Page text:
Are You Legally Obligated To Report Crime Seen On Live Stream?

SACRAMENTO (CBS13) – A deadly crash was livestreamed on Instagram by the driver. Police say a California woman was driving under the influence Friday with her 14-year-old sister when the car crashed. Her sister died on the scene and the woman is now behind bars.

“I hope that people take this as a lesson before it happens to them or their loved ones,” said Mary Hernandez, who shared the video on her Facebook page.

Hernandez was scrolling through Instagram on Saturday when she came across video. It shows 18-year-old Obduila Sanchez live streaming herself, driving and singing behind the wheel. Suddenly, the car rolled over and crashed into a barbed wire fence. Her 14-year old sister Jacqueline was ejected from the car and died at the scene.

“It was hard to believe that it was real at first,” Hernandez told CBS 13. “How she acted- she didn’t even care that her sister was dying. She just wanted to record!”

Hernandez saw the video hours after the live stream and shared it on her Facebook page.

“I hope that people learn to not be on your phone because obviously, that’s what could happen,” she said.

She told CBS 13 she didn’t call the police because the video had already been seen several times.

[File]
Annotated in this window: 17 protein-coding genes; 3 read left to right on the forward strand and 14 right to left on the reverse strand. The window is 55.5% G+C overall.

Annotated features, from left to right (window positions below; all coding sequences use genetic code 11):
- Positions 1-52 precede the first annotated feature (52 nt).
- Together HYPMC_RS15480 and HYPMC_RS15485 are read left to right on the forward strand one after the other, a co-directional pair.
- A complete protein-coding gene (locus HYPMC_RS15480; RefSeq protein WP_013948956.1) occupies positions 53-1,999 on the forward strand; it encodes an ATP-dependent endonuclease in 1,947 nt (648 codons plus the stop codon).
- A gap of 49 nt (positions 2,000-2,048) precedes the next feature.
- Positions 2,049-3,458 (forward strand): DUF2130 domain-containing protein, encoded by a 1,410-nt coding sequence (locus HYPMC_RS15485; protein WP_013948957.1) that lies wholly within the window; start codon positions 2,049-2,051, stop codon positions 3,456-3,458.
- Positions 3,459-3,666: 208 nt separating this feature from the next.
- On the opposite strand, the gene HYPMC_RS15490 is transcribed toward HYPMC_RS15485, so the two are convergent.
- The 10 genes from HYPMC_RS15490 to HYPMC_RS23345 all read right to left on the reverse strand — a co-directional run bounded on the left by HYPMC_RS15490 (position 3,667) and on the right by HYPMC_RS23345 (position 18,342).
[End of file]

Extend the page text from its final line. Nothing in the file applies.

“I didn’t want to get involved because I didn’t know them personally,” Hernandez explained.

So we asked Attorney Jeff Kravitz if a person is obligated to report a crime they see on video or even in person.

“For the average person walking down the street, you have no duty to either report or lend assistance,” Kravitz said.

Only a handful of states, including California, have specific laws compelling a witness to come forward. California Penal Code Section 152.3 requires “Any person who reasonably believes that he or she has observed the commission of any of the following offenses, where the victim is a child under the age of 14 years, shall notify a peace officer.”

Those offenses include murder, rape or other lewd acts. But Kravitz says it’s never been prosecuted in the state of California.

“It’s very difficult to criminalize actions that people take that are omissions as opposed to commissions,” he said. “It’s the serious attempt to legislate morality and it’s difficult to do.”

And if the victim is an adult, state law doesn’t require you to do anything.

In this case, Kravitz does not believe that a person viewing the livestream is obligated to report it.

More from Macy Jenkins
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